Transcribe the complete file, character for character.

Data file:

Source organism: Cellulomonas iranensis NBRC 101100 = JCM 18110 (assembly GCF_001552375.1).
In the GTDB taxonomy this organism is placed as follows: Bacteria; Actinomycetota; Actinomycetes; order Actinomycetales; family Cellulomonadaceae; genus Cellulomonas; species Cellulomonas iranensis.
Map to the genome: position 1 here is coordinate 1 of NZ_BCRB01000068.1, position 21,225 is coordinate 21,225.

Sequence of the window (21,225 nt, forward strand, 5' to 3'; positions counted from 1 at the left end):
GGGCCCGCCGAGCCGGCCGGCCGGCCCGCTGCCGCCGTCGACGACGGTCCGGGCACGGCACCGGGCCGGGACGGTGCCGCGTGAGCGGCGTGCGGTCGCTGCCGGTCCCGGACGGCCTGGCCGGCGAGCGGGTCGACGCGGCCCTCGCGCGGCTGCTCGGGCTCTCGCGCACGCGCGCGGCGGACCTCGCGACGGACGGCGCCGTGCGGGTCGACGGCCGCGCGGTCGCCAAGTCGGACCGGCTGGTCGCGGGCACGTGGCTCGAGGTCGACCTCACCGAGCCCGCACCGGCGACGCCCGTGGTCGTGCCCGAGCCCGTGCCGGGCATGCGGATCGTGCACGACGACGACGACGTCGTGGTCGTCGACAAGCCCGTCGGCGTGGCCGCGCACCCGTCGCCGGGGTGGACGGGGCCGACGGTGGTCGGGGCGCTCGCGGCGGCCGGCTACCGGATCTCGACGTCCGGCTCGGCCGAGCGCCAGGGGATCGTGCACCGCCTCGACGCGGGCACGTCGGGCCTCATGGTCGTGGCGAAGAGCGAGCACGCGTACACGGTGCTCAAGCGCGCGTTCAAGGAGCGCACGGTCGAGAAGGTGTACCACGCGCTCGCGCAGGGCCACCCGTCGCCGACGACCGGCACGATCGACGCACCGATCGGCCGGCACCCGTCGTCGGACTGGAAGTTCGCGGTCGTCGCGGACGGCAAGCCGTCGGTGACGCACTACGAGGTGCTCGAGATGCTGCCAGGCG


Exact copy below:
Source organism: Cellulomonas iranensis NBRC 101100 = JCM 18110 (assembly GCF_001552375.1).
In the GTDB taxonomy this organism is placed as follows: Bacteria; Actinomycetota; Actinomycetes; order Actinomycetales; family Cellulomonadaceae; genus Cellulomonas; species Cellulomonas iranensis.
Map to the genome: position 1 here is coordinate 1 of NZ_BCRB01000068.1, position 21,225 is coordinate 21,225.

Sequence of the window (21,225 nt, forward strand, 5' to 3'; positions counted from 1 at the left end):
GGGCCCGCCGAGCCGGCCGGCCGGCCCGCTGCCGCCGTCGACGACGGTCCGGGCACGGCACCGGGCCGGGACGGTGCCGCGTGAGCGGCGTGCGGTCGCTGCCGGTCCCGGACGGCCTGGCCGGCGAGCGGGTCGACGCGGCCCTCGCGCGGCTGCTCGGGCTCTCGCGCACGCGCGCGGCGGACCTCGCGACGGACGGCGCCGTGCGGGTCGACGGCCGCGCGGTCGCCAAGTCGGACCGGCTGGTCGCGGGCACGTGGCTCGAGGTCGACCTCACCGAGCCCGCACCGGCGACGCCCGTGGTCGTGCCCGAGCCCGTGCCGGGCATGCGGATCGTGCACGACGACGACGACGTCGTGGTCGTCGACAAGCCCGTCGGCGTGGCCGCGCACCCGTCGCCGGGGTGGACGGGGCCGACGGTGGTCGGGGCGCTCGCGGCGGCCGGCTACCGGATCTCGACGTCCGGCTCGGCCGAGCGCCAGGGGATCGTGCACCGCCTCGACGCGGGCACGTCGGGCCTCATGGTCGTGGCGAAGAGCGAGCACGCGTACACGGTGCTCAAGCGCGCGTTCAAGGAGCGCACGGTCGAGAAGGTGTACCACGCGCTCGCGCAGGGCCACCCGTCGCCGACGACCGGCACGATCGACGCACCGATCGGCCGGCACCCGTCGTCGGACTGGAAGTTCGCGGTCGTCGCGGACGGCAAGCCGTCGGTGACGCACTACGAGGTGCTCGAGATGCTGCCAGGCG